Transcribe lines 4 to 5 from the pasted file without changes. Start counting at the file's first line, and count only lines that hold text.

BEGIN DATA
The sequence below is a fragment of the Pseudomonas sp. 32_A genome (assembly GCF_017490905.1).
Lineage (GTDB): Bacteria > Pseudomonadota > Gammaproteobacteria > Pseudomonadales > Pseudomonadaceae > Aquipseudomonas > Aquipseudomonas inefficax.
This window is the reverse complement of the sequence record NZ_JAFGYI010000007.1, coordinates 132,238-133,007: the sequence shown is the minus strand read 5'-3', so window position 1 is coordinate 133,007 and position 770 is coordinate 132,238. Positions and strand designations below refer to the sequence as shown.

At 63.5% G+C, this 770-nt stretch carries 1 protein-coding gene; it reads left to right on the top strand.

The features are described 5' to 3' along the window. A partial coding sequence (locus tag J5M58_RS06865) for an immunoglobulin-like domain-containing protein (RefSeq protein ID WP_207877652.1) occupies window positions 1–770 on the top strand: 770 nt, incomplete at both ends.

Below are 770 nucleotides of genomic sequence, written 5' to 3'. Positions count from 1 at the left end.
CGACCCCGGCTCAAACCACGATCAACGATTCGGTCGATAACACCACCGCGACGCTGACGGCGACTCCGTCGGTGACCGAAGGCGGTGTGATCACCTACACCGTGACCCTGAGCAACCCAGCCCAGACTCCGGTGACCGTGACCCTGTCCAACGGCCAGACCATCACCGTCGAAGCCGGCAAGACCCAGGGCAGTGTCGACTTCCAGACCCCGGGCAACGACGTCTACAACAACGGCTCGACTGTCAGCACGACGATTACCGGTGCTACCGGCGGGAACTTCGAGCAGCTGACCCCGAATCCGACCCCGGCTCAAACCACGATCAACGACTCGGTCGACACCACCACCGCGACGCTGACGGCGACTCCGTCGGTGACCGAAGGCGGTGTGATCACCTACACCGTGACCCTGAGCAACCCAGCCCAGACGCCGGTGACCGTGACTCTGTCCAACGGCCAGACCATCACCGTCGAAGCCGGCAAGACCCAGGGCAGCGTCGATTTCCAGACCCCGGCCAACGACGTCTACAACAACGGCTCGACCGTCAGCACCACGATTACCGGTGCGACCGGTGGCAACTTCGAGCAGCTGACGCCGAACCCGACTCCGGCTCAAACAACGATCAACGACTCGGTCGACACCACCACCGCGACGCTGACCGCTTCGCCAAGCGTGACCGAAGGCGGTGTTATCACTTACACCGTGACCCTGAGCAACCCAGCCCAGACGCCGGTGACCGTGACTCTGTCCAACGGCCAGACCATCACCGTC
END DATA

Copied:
At 63.5% G+C, this 770-nt stretch carries 1 protein-coding gene; it reads left to right on the top strand.

The features are described 5' to 3' along the window. A partial coding sequence (locus tag J5M58_RS06865) for an immunoglobulin-like domain-containing protein (RefSeq protein ID WP_207877652.1) occupies window positions 1–770 on the top strand: 770 nt, incomplete at both ends.